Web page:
Skip to main content

What’s the appropriate punishment for a teenager who lies? This is what to do

These punishments for a teenager who lies will keep your child (and your sanity) from spiraling out of control

Trying to navigate the world of raising a teenager is not the easiest thing you’ll have to do as a parent. Especially when you teenager starts pushing boundaries. One of the many ways they will push your buttons is telling lies. There’s no getting around it. There’s no denying it will happen. It’s a matter of when, not if, they will lie to you. They will lie to get out of a situation, they will lie to do get what they want, and they will lie to get you to leave them alone.

It’s what you do as a parent in reaction to the fabrications that is important. Lying doesn’t automatically mean your teen is trying to manipulate you. They may be testing their limits or trying to get attention they feel they aren’t getting. Let’s go over some punishments for a teenager who lies so you feel more prepared for the inevitable.

A father and son having a deep discussion.

What’s the appropriate punishment for a lying teenager?

Everything you do has a consequence, right? You don’t pay a bill on time and you get a late fee. If your child lies, there needs to be a consequence. Rules and accountability are extremely important in life. You shouldn’t be afraid to punish your teen for lying.

Common punishments are:

  • Taking away their phone
  • No car privileges
  • No electronics/laptop
  • No non-school related activities
  • No friends over/going to a friend’s house
  • Extra chores

The take-away game might seem harsh, but teenagers respond when you limit what matters to them. While these aren’t all of the punishments to use, they are the bigger ones most kids care about.

A father and sone walking and having a conversation.

The punishment should match the teen and the crime

Blindly removing all of their stuff isn’t the best way to do things, though. You have to use a bit of brain power here. If you have a book-loving kid and you tell them no electronical devices, they are basically getting a vacation being told to stay in their room all weekend. If your child hates driving and you take away the car, you’re only having them live their best life. It should be an appropriate punishment for your specific teenager.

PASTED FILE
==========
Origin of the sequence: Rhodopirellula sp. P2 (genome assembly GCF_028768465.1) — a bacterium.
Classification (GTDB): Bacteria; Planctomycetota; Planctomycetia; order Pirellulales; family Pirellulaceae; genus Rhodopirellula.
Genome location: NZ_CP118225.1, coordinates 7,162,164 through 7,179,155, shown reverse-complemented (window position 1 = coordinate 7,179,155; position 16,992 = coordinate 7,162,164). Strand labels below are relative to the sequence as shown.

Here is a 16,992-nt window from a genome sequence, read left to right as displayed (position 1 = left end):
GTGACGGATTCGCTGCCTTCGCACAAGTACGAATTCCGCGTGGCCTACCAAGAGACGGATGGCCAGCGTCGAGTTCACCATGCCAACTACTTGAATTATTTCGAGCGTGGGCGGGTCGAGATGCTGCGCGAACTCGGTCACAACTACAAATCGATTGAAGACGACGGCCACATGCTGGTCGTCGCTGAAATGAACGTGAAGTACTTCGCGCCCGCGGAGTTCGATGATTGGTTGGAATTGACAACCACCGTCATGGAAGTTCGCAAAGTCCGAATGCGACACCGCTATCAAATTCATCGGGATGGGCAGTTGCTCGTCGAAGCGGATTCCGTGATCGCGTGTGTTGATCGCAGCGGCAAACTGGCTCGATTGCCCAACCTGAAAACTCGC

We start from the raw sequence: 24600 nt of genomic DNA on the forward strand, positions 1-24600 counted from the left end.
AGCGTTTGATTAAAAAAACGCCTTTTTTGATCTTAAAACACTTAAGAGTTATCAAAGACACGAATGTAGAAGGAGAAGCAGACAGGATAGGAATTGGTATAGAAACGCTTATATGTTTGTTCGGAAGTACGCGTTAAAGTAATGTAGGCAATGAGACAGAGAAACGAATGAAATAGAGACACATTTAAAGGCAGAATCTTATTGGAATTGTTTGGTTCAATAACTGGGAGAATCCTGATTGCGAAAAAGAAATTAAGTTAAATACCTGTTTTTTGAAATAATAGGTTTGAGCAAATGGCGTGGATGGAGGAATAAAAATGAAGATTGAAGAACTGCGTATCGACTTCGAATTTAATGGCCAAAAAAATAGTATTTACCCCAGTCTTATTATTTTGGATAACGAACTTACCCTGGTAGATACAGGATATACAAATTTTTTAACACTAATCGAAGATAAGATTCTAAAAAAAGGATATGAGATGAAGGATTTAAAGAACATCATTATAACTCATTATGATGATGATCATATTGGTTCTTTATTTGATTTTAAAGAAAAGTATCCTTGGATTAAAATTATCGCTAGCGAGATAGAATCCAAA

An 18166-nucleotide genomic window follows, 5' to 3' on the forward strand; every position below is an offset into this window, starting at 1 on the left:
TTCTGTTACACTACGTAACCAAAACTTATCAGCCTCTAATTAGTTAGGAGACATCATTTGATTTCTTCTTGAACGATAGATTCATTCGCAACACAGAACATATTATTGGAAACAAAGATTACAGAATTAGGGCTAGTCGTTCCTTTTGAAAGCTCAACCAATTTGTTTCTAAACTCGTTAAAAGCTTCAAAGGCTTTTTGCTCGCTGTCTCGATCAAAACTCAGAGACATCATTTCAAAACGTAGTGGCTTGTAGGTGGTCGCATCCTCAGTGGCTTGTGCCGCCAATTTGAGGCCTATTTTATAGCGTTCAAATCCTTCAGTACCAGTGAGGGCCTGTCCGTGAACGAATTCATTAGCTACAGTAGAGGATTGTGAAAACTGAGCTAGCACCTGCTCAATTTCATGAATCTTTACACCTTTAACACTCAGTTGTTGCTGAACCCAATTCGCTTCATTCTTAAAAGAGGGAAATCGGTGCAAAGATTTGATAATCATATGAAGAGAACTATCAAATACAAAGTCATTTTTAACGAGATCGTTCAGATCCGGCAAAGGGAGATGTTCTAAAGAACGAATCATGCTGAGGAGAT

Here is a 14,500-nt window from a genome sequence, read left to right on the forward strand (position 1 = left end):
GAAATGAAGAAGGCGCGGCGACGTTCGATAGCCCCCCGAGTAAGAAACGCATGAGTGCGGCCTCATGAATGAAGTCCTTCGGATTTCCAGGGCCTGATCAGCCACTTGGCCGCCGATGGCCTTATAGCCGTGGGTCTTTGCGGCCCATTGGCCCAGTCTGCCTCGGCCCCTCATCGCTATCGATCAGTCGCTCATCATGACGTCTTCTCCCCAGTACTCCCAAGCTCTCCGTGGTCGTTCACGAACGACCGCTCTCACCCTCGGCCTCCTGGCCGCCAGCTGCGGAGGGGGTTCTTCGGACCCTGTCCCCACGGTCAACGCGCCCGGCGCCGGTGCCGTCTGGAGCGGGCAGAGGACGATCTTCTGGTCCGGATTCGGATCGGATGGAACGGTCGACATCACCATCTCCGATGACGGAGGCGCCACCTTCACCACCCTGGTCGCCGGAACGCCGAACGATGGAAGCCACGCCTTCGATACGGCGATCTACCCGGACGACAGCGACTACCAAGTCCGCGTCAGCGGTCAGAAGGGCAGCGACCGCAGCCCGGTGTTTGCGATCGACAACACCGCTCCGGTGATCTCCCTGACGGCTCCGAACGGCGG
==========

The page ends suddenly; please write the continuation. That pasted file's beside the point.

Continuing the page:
Also think about what your child did and see if the punishment mirrors what they lied about. If your teen lied about leaving the house or what time they really came home, then take away the car.

A mother and daughter having a conversation while sitting on the cuoch together.

Be ready to back up your reasons

Teenagers are magicians at making you second guess yourself and think maybe you were too hard on them. Stay strong, but explain your reasoning behind the punishment.

Have they been late the last three times they’ve gone out and lied each time? Explain that if you were late three times, you could be fired from work. Ask them how they would feel if you fibbed about where you were going and they couldn’t find you if something happened.

It’s not about trying to make them feel bad or like they are a horrible kid. When you do something negative in life, like lying, a consequence follows, and they need to know that. Their lie will still be punished, but they won’t get the “because I said so” reasoning.

A mother talking to her teenage son while sitting on the couch.

The punishment shouldn’t be too ridiculous

Telling a teenager they lost their phone for a month won’t get you a hug and a “thank you.” It sounds fine in the heat of the moment, but it will only make your teen feel defeated. Pick a weekend, or the rest of the week, and make that the time where your child loses their privileges. And they only lose the agreed upon privilege.

Certain times where they will not get punished

A strategy for getting them to scale back fabricating the truth in the future is to have some judgment-free zones. If your child was drinking at a party and calls you for a ride home – you go get them. We understand the initial reaction is to punish for being dishonest about partying and underage drinking, but you need to think bigger picture. There shouldn’t be a punishment for being safe and not trying to drive home.

If your child is in a dangerous situation and needs your help, they shouldn’t get a punishment. You can always circle back to the behavior and how they got into the situation, but they need to know there are times where no questions will be asked and you will be there for them.

A mother and daughter having an intimate conversation.

What not to do

The instinct will be there, but there are some things you need to avoid doing when your child lies to you.


  • Snoop through their private things
  • Yell and scream at your child
  • Think they are now always lying
  • Keep bringing up past lies
  • Ignore or play down their lies

Doing these breaks the trust between you and your teen. It also makes your teen want to lie more, and more often if they feel they aren’t being believed anyway.

Remember, your teenager will lie. You lied as a teen. How you handle their hoodwinking lays the groundwork for how your relationship develops in the future. Instead of getting upset that your teen keeps fibbing, think about the reasoning behind it, why you would have bent the truth in their position, and have a calm and open line of communication to keep the deceit to a minimum.

Editors' Recommendations